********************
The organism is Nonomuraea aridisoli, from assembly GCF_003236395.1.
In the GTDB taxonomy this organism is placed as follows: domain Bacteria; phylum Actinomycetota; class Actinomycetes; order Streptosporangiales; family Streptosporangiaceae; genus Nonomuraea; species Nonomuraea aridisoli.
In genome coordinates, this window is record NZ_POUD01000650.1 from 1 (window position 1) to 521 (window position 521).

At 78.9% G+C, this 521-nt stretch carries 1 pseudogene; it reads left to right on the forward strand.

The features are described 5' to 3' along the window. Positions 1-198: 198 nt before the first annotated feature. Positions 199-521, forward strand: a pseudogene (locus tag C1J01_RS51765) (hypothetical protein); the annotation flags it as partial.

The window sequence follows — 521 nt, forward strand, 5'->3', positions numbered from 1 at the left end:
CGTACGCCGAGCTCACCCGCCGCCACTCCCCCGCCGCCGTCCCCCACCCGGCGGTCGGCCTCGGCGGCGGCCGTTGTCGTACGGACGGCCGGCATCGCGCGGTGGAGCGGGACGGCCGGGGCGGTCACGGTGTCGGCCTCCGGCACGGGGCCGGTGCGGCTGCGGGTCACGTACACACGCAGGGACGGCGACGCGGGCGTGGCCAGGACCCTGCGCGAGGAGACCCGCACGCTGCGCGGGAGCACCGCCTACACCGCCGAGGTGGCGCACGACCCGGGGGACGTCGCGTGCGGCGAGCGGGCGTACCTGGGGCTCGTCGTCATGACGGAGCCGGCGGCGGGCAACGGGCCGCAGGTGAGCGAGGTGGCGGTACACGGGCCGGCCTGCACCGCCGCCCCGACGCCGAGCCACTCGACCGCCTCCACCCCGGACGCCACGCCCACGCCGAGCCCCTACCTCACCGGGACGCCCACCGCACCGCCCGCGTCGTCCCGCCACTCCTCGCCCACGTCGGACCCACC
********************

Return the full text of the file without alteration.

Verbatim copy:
The organism is Nonomuraea aridisoli, from assembly GCF_003236395.1.
In the GTDB taxonomy this organism is placed as follows: domain Bacteria; phylum Actinomycetota; class Actinomycetes; order Streptosporangiales; family Streptosporangiaceae; genus Nonomuraea; species Nonomuraea aridisoli.
In genome coordinates, this window is record NZ_POUD01000650.1 from 1 (window position 1) to 521 (window position 521).

At 78.9% G+C, this 521-nt stretch carries 1 pseudogene; it reads left to right on the forward strand.

The features are described 5' to 3' along the window. Positions 1-198: 198 nt before the first annotated feature. Positions 199-521, forward strand: a pseudogene (locus tag C1J01_RS51765) (hypothetical protein); the annotation flags it as partial.

The window sequence follows — 521 nt, forward strand, 5'->3', positions numbered from 1 at the left end:
CGTACGCCGAGCTCACCCGCCGCCACTCCCCCGCCGCCGTCCCCCACCCGGCGGTCGGCCTCGGCGGCGGCCGTTGTCGTACGGACGGCCGGCATCGCGCGGTGGAGCGGGACGGCCGGGGCGGTCACGGTGTCGGCCTCCGGCACGGGGCCGGTGCGGCTGCGGGTCACGTACACACGCAGGGACGGCGACGCGGGCGTGGCCAGGACCCTGCGCGAGGAGACCCGCACGCTGCGCGGGAGCACCGCCTACACCGCCGAGGTGGCGCACGACCCGGGGGACGTCGCGTGCGGCGAGCGGGCGTACCTGGGGCTCGTCGTCATGACGGAGCCGGCGGCGGGCAACGGGCCGCAGGTGAGCGAGGTGGCGGTACACGGGCCGGCCTGCACCGCCGCCCCGACGCCGAGCCACTCGACCGCCTCCACCCCGGACGCCACGCCCACGCCGAGCCCCTACCTCACCGGGACGCCCACCGCACCGCCCGCGTCGTCCCGCCACTCCTCGCCCACGTCGGACCCACC